Complete an IP Disclosure well before presenting the discovery through publications, poster sessions, conferences, project reports, press releases, or other communications – ideally several months before doing so, at the draft manuscript stage. Once publicly disclosed (published or presented in some form to non-University listeners), intellectual property may have restricted or minimal potential for patent protection. Be sure to inform RIC of any imminent or prior presentation, lecture, poster, abstract, website description, research proposal, dissertation, publication, or other public presentation including the intellectual property.
4.5 Impact via research tools
Research tools that you have created in your lab might be very beneficial to other researchers and have significant impact, especially in the life sciences. These tools might include materials such as antibodies, vectors, plasmids, cell lines, mice, and other materials used in the research process. If you’ve mentioned tools that your lab has developed in peer-reviewed publications, and this has led other researchers to request to use them (e.g. via outgoing Material Transfer Agreements (MTAs), there is probably potential for broader impact. RIC can help you make these tools available to a wider research audience, for instance by offering antibodies in catalogues, or mouse models via suppliers like Jackson Labs. Many research tools do not need to be protected by patents in order to be licensed to commercial third-party providers and/or generate revenue for your laboratory, and impact and reputation for the University. If you have research tools that you believe to be valuable, RIC will work with you to develop the appropriate protection, licensing and distribution strategy.
4.6 How do I submit an Intellectual Property Disclosure?
To submit an Intellectual Property Disclosure, download the Intellectual Property Disclosure Form here: http://research.unimelb.edu.au/partner/technology-licensing/for-researchers/ip-disclosure, complete the form, and email it to the RIC IP and Licences Manager, whose email address is included in the Intellectual Property Disclosure Form.
Performing a preliminary IP search
The University of Melbourne Intellectual Property Disclosure Form asks IP creators to list existing patents that are closely related to their creation. A full and comprehensive search for so-called prior art can take weeks and cost tens of thousands of dollars, if performed by a patent attorney. However, it’s possible for you, as a researcher and IP creator, to perform a useful preliminary IP search yourself in a few minutes. This is often a valuable exercise for researchers, since there are considerable research outputs found in patents which is not found in general peer-reviewed research publications and literature. Like a survey of the technical literature, the key to a useful IP search is the choice of keywords or search terms. As the IP creator, you are as well-equipped as anyone, or better, to identify the keywords that describe your creation. The UoM IP Disclosure suggests using these keywords at https://patentscope.wipo.int/search/en/search.jsf. Another alternative, often broader, is to enter the same keywords into a general search engine, such as Google, together with the word “patent.” This will help you complete the IP Disclosure Form, and it might become a tool you use often in your research.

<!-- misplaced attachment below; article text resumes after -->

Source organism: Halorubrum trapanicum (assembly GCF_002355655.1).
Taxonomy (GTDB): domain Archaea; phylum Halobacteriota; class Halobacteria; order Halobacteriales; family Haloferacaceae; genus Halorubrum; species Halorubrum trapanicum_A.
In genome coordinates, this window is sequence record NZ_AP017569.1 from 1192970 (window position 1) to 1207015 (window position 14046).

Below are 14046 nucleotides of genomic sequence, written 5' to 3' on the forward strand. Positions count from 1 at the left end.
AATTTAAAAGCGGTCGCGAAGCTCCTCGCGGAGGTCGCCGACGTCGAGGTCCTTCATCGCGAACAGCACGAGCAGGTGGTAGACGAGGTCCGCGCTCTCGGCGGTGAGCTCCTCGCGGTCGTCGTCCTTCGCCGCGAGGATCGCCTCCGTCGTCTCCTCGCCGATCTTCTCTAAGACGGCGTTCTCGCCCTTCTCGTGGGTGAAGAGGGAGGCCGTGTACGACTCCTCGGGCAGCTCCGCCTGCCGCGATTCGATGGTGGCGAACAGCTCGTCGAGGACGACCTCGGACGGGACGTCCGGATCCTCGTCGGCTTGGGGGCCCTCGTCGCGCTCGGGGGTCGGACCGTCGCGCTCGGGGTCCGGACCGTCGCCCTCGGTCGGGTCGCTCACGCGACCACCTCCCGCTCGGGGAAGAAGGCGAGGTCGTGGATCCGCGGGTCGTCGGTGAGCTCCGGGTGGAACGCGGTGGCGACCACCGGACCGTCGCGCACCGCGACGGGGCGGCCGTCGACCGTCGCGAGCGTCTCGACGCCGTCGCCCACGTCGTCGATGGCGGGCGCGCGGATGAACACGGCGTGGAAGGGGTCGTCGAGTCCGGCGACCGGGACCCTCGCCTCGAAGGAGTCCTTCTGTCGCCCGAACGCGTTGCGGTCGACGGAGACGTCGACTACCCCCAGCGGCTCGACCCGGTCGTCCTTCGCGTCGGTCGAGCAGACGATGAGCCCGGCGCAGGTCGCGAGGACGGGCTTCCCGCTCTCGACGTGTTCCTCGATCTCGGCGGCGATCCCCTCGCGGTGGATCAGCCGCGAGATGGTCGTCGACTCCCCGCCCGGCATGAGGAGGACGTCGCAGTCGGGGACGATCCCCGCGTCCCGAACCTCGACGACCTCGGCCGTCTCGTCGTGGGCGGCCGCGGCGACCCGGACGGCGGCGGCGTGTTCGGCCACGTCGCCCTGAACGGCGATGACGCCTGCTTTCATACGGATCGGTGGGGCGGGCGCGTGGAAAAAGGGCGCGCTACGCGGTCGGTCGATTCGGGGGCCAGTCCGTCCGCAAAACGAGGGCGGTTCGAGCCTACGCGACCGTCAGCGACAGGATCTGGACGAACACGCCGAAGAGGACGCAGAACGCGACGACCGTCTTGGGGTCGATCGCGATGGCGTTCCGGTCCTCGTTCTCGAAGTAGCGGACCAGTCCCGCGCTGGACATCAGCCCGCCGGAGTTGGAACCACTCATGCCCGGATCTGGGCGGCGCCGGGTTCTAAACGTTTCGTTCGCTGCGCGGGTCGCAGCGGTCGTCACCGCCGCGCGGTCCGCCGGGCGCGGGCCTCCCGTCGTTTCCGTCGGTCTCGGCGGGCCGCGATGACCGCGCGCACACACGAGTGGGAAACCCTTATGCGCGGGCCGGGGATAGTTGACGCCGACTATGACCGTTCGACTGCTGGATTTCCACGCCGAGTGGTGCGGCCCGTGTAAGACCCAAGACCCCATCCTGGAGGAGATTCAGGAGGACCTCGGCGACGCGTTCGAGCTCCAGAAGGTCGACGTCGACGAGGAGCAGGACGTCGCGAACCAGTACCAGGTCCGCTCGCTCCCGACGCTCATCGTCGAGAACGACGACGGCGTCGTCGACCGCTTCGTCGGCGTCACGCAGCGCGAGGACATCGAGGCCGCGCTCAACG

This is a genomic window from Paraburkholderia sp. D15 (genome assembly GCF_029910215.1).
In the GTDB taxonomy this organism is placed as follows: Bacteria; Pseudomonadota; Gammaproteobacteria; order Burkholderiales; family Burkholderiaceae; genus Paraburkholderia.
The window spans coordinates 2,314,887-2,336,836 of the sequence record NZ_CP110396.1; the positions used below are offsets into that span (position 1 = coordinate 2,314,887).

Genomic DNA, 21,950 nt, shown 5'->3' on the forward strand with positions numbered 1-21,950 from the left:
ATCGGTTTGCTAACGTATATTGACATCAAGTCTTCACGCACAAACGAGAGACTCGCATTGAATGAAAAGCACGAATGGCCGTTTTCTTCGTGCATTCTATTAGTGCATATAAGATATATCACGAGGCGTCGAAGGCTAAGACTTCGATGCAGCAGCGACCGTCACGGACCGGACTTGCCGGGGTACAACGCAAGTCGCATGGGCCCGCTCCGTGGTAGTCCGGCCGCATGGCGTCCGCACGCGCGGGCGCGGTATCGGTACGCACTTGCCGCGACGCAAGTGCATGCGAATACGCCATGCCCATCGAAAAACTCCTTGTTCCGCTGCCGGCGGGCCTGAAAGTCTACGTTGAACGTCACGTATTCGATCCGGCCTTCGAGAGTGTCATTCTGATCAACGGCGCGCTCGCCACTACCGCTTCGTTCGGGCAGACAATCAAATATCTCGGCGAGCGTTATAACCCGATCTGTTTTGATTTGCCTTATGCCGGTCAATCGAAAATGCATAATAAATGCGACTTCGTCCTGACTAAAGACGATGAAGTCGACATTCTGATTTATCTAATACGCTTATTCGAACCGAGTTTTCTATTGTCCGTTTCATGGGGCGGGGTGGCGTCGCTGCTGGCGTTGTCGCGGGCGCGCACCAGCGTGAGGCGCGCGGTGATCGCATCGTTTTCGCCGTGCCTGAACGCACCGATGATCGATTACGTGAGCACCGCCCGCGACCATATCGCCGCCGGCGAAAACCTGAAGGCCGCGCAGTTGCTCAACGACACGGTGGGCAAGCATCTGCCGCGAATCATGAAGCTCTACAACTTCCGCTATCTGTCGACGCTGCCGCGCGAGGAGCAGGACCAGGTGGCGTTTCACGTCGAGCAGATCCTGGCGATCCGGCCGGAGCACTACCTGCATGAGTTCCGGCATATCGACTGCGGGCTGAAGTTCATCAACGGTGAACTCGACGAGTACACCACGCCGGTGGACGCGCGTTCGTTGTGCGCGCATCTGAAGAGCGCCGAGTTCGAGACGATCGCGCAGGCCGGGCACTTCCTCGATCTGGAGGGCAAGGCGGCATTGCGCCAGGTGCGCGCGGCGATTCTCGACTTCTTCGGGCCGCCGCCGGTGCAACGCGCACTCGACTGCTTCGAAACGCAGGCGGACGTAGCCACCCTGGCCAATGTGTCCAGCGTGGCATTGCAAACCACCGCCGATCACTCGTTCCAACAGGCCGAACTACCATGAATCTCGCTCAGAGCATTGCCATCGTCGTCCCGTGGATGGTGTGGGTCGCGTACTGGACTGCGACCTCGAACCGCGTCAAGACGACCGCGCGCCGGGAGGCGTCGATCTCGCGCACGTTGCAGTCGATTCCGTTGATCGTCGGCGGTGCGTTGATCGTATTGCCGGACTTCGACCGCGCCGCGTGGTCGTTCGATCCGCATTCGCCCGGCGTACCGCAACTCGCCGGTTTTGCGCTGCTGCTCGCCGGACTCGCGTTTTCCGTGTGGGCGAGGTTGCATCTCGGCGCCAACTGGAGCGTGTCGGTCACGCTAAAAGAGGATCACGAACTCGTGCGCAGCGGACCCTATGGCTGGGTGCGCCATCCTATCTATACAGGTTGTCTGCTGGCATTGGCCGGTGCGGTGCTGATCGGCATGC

4.7 Is a grant application detrimental to patenting?
Grant reviewers for publicly-funded grant providers in Australia (such as the ARC and NHMRC) are under an obligation to maintain confidentiality and not make the details of the application publicly available. However, reviewers for other funding bodies might not have the same obligations, and this might impact patentability. In addition, successful grants might be advertised online, so check what information in the grant application might become public.
4.8 Who is considered a creator for the purposes of commercialisation?
According to the University’s Intellectual Property Policy (https://policy.unimelb.edu.au/MPF1320#section-7):
“Creator means any member of staff, students, honorary appointees or visitors who create any intellectual property whether or not in conjunction with other persons.”
The term “inventor” has a particular meaning in patent law, and the definition of “creator” used here is broader than the usual meaning of “inventor.” Creatorship is discussed further in section 15.5 of this guide.
5 Ownership of intellectual property
5.1 Where can I find the University’s policy on ownership of IP?
The University’s approach to IP ownership and management is contained in the University Statute, section 13: http://unimelb.edu.au/governance/statutes.
5.2 Who owns rights to discoveries made while I am consulting?
The ownership of intellectual property created while consulting for an outside company depends on the terms of your consulting contract with the company. It is important to clearly define the scope of work within consulting contracts to minimise any issues with ownership of intellectual property created from University research. If you have questions, contact RIC.
5.3 Who owns rights to discoveries made while on sabbatical?